‘Be yourself’ has got to be one of the most popular and attractive pieces of advice but what does it mean? And why is it that being ourselves seems so complex that someone else needs to remind us to be ourselves?
In the quest to find an answer to the question “Just who is this self?”, we need to start by throwing away all ideas of who and what we think we should be.
Makeup or no makeup, expensive clothes or not, in a relationship or single, in a crowd or alone, who are you really? Not who you wish you were or who you wish others believed you were- who are you genuinely?
Sadly, being genuine is not regarded by our society as having the same importance as being right, popular or cool. In recent years, being genuine has become old fashioned and weird. We deny ourselves the right to be “real” because we worry about what others will think, we worry about fitting in and losing the “cool” status. But here’s the thing we often don’t consider; people can’t be truly fulfilled without honoring their own being. Money will never be enough, fame will never satisfy, power will never fulfill us as long as we need others to approve of us or accept us. This is why the greatest success in life starts with self; knowing, accepting and loving who we are. But this wisdom requires that we know who we really are, and what we really want. And knowing who we are is not something someone else can do for us, it is a journey we must go on alone.
To some extent, what keeps us from being ourselves is our conditioning, or the pretenses we have adopted. We need to rise above all the things we think we should be. We say to ourselves, I should be taller, I’ll be more attractive if I change who I am, who I am is not enough, I’ll be happier when I marry someone or have more money. In doing so, we lose our authenticity (coincidentally we lose our joy). One can’t be oneself totally, as long as that person is a slave to their conditioning.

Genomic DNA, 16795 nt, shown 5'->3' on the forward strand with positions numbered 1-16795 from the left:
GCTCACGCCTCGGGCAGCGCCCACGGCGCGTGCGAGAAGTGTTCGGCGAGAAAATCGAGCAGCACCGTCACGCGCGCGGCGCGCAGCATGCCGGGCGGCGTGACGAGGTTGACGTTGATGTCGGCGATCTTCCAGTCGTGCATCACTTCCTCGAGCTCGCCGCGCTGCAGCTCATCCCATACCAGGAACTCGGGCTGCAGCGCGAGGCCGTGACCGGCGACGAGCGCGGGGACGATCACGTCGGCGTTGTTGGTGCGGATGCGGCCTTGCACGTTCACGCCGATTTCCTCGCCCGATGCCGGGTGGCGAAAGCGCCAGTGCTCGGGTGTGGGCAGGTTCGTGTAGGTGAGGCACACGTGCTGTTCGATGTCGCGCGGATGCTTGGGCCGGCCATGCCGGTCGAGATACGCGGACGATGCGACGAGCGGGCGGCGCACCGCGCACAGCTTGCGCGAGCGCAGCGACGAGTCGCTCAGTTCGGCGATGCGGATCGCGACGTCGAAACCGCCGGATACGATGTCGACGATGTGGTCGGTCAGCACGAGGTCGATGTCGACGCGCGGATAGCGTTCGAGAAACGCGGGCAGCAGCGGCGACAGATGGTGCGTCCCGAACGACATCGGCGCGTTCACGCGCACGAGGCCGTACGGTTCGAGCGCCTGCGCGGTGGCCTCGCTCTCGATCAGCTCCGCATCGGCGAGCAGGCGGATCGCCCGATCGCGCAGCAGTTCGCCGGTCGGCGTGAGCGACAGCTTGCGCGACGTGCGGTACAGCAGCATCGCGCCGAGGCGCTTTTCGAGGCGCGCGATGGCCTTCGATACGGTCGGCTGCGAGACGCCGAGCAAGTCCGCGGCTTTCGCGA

Our true self is who we are without effort. It is the realization that we don’t have to tick certain boxes or meet certain standards to be accepted or loved. It is coming to the truth that who I am, though not perfect, is enough. It is freedom. To acquire this freedom, we need to unlearn some of the habitual responses we’ve come to identify with. The problem is that somewhere along the way we lost track of just how many times the boundary between “me” and “not-me” had been crossed, who we were being “real” for, and which “me” is the “real” one anyway?
What’s required is actually fairly simple, in fact, it’s simplicity itself. Being yourself doesn’t need to be a chore.
Drop the act. Who we really are is far more magnificent than any role we may be playing!
Here lies great wisdom: When we learn to set our masks aside and be true to who we really are, when we reveal who we really are, when we look like ourselves (not like someone else), when being ourselves is genuinely what we desire to be, we create opportunities for personal growth, and find authentic relationships that will not change just because we changed our hair color. When we stop pretending, when we take off the masks, only then do we find true joy and fulfillment. Therein lies the magic power of being yourself.